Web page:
culture1.tif Tojo DeForge is one of two sandblasters with the ability to cut the deep rose designs, which are the company’s trademark.

Now they’ve been fixed up and expanded, like Culture Craft’s offices, sandblast and storage shop at 63 Batchelder Street, which dates from the 1930s and is “not exactly over frilled, as you can see,” says Day.

The closest his family came to working in the granite industry, he says, was when his grandfather and uncle, lifetime residents of Sharon, maintained Pine Hill Cemetery there.

Now that he owns Culture Craft, Day has family members in the business. Pam comes in a few nights and the odd Saturday to do the books. Their younger son, Corey, is working part time until he joins one of the two unions represented at the company — the Steelworkers Union and the Granite Cutters Association. Day’s other son, Kyle, 20, is an electrician with Norway & Sons, an electrical contractor in Barre.

“I like working for my dad better than working for someone else,” says Corey. “I figure by the time he’s done I’ll be about 30 or 35, and if the business is still alive and he wants to get rid of it, I’ll take it over. That’s what I’m planning on.”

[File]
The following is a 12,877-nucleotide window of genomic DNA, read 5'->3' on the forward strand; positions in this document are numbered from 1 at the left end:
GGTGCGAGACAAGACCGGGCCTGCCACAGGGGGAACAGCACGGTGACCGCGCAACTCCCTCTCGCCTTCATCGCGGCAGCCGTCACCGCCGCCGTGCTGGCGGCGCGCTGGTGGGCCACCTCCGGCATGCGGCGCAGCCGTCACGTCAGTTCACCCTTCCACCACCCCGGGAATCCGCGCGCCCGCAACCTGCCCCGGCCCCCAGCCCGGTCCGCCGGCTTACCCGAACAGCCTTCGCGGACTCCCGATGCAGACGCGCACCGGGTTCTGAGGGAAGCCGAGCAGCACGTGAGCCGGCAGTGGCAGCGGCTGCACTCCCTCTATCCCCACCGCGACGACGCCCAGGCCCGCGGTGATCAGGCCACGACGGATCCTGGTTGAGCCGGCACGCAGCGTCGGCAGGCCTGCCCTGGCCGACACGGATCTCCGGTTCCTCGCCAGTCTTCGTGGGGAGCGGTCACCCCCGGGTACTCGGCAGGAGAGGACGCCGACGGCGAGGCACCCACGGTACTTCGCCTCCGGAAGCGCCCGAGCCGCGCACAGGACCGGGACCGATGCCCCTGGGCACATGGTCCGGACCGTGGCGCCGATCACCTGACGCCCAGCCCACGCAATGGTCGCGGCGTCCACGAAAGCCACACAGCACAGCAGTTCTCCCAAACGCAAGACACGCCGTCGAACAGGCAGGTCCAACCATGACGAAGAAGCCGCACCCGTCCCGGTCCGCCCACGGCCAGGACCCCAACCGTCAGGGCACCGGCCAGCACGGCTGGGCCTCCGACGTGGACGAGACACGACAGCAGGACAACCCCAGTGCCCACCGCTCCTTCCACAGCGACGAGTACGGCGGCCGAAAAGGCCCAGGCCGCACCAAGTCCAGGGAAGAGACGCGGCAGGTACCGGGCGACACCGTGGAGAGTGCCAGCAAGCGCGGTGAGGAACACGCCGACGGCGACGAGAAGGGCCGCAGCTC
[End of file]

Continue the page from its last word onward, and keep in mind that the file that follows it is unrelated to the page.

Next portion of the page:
“As a family,” Day says, “we’re not into hobbies,” but he admits to buying a motorcycle last year after not riding since Kyle was born. Then Kyle bought a bike, and for Christmas, Day gave his wife one. “I think she’d rather have had a classic Volkswagen convertible,” he says, “but, hopefully, we’ll have as much fun as we used to when we would go snowmobiling when the boys were younger.”

He confesses that it’s a lot tougher owning the business than he thought it would be. “It was easy to learn sales and working with customers, especially when you jump through hoops for them, the way we do. The service we provide is why I’m willing to bet we are the only shed working overtime at sandblast right now.”